Are you maintaining all the intricate components of your snowmobile as often as required? This includes inspecting parts, topping off fluid levels, replacing worn-out components like belts, and cleaning and/or lubricating parts as necessary.

Failing to maintain your snowmobile or only doing it seldomly will cause accelerated wear and tear on the parts as well as eventual parts failure. 

Poor Gas Mileage

A healthily-running snowmobile will have a gas mileage of 10 to 20 miles per gallon with a standard tank size of 10.5 gallons. This should let you ride for roughly 200 miles before your snowmobile begins running out of juice. 

The gas mileage of your snowmobile won’t necessarily stay the same forever. Gas leaks can cause the gas mileage to worsen, as can riding an older sled for too long as well as general wear and tear that’s left to worsen. If you’ve never changed out the spark plugs of your snowmobile, these could cause choke sticking that wrecks gas mileage. You’ll notice the plugs are black and sooty-looking, which are signs that it’s long since time for a replacement.

Clutch Issues

Having problems with your clutch can also negatively impact snowmobile speed. If the clutch takes several seconds to get engaged, then it’s time to stop your sled and take a look at the clutch. It may need to be repaired or replaced outright, so have your snowmobile repairperson’s number handy! 

Visit our Winter/Snow Page for More Great Content!

Is There Any Way to Make Your Snowmobile Go Faster?

Maybe you weren’t concerned so much with speed when you bought your snowmobile a year or two ago. The sled is in perfect running shape, but it simply doesn’t reach the high speeds you wish it could. Is there any way to make your snowmobile go faster or are you better off saving up for a new sled?

You can try modifying your snowmobile for greater speed. As a word of warning, if your snowmobile is covered under an active warranty, you may void that warranty by tinkering with your sled using the following methods. If that’s a risk you’re willing to take, then here’s how you may enhance snowmobile speed through mods.

Use a Turbo

Snowmobile turbo kits such as these can reliably enhance your sled’s speed. Many are computer-driven so you can adjust your snowmobile’s boost precisely to your liking.

Get a Supercharger

If your sled didn’t come with supercharged features when you bought it, fake it by getting one now. Also referred to as a blower, a supercharger is a centrifugal external unit that relies on air that comes from your crankshaft and is transported via a belt. If you want more blower boost, you can adjust your pulleys to get it.

As a downside, you do tend to lose some engine power due to the way superchargers work. That said, you get reliably good boost and power for the lack of efficiency. 

Nitrous Oxide Kits

You can also power up your snowmobile with nitrous oxide, the chemical that’s sometimes referred to as laughing gas. The nitrous bottle must remain full for these kits to work, and you’re going to spend between $400 and $1,100 for this mod. That said, you can sometimes increase horsepower by as much as 80 HP, so the risk may be worth the reward.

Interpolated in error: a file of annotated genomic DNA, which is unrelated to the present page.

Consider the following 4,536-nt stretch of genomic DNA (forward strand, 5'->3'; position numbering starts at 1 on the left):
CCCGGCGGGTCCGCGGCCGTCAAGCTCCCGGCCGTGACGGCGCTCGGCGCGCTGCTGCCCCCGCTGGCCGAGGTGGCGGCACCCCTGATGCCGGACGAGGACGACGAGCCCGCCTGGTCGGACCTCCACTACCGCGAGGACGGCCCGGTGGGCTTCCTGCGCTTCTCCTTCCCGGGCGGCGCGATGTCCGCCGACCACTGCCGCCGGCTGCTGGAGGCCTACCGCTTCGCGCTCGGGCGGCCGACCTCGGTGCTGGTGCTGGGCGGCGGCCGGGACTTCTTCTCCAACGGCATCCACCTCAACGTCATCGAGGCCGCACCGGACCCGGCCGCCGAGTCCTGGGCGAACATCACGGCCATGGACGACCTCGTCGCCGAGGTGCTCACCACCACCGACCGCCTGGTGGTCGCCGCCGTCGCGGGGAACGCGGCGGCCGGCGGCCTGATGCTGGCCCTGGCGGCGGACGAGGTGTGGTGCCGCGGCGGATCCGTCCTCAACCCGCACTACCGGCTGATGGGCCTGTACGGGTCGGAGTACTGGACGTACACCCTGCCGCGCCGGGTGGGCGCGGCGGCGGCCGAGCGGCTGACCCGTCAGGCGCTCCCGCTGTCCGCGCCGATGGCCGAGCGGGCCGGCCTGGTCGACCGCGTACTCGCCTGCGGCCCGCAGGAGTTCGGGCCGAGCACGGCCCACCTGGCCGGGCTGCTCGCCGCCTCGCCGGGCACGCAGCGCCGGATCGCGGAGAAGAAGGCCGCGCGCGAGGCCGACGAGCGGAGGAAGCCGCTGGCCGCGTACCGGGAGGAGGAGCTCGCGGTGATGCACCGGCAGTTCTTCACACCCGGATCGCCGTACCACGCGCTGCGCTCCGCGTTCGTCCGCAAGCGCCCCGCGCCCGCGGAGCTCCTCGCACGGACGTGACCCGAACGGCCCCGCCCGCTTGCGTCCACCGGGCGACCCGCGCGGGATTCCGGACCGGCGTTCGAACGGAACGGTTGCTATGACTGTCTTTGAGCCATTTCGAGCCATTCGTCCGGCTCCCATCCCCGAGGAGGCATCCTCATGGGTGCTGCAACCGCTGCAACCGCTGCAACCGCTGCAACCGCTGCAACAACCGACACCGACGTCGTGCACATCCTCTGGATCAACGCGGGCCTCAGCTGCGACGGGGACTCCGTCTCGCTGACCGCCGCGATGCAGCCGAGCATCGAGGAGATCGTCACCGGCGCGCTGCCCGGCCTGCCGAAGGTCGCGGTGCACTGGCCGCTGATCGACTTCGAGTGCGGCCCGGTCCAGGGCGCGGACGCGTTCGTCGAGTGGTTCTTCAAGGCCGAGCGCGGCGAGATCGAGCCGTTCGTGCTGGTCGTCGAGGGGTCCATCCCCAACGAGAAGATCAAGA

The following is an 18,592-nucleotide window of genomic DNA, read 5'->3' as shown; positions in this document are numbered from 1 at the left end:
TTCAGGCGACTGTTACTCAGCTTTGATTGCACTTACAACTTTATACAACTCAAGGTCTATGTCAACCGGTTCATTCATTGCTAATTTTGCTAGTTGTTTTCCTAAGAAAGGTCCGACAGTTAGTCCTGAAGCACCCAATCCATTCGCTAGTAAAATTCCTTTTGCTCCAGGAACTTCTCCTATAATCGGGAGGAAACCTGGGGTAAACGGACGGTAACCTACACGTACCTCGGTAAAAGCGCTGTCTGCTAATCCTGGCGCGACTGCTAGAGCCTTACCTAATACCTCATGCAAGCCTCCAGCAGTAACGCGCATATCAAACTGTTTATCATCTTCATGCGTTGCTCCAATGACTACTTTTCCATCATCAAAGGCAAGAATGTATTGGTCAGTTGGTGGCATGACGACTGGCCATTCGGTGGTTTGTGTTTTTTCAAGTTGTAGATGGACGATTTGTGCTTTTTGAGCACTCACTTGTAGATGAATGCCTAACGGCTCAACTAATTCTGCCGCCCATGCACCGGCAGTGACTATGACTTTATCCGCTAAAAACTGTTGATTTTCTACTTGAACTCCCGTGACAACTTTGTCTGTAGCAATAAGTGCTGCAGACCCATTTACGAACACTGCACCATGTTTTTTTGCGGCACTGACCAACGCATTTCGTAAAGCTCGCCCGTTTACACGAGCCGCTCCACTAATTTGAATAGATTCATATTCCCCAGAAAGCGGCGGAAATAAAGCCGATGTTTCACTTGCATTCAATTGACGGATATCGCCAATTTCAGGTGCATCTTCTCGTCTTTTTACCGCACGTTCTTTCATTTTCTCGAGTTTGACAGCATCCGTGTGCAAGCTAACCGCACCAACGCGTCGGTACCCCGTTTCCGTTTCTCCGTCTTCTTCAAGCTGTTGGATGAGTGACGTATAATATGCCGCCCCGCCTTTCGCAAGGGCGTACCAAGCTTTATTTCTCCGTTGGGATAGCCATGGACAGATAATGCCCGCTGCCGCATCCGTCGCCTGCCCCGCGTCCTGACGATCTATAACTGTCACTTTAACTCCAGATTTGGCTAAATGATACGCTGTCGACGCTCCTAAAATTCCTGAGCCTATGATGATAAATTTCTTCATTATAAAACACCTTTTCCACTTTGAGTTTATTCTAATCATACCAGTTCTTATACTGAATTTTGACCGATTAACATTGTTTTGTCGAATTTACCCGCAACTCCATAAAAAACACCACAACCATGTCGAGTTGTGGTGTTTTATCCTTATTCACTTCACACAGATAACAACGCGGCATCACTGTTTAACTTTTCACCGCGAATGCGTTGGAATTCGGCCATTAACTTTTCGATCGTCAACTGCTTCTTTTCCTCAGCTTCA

Try Fuel Controllers

Fuel-injected snowmobiles can benefit from a fuel controller, which is a tool that lets you rewire the computer that determines how well your carburetors perform. You can either use software or an external box for this. The box will receive your computer’s signals that are supposed to run to the engine, divert the signal, and then pass it along so your sled operates how you want it to. 

Again, this is a pricy modification, as fuel controllers can set you back between $300 and $1,000.

Shop for a Bolt-on Kit

Bolt-on kits, sometimes referred to as big bore kits, can adjust the calibration of your pistons and cylinders to alter the way fuel is sent throughout the sled. For instance, you can opt for a fuel injection system or a carburetor jet by choosing the appropriate kit. You may pay $600 or even four figures for a kit, and they can go wrong with inexperience. Tread carefully. 

Final Thoughts

The average snowmobile reaches speeds of close to 100 MPH, but drag racing snowmobiles and other higher-powered models can easily cruise at speeds of 200 MPH and faster. If your snowmobile isn’t quite up to snuff, you can always try modifying it so it’s faster, but do keep in mind you may void the warranty if you do. 

Related Content

The day of your first snowmobile adventure has arrived! You anticipate there will be many more days like this in the future, that is, if you can navigate through today. How can you stay safe on your snowmobile? We recommend these safety tips before and when operating a snowmobile.

What you wear when snowmobiling will play a big role in how well your day goes. If your clothing traps in sweat or isn’t waterproof, you’re going to get cold fast. Bulky clothing items can limit your maneuverability, impacting your ability to ride. Which cold-weather gear do you not want to go without when you ride your sled?

Geoff Southworth

I am a California native and I enjoy all the outdoors has to offer. My latest adventures have been taking the family camping, hiking and surfing.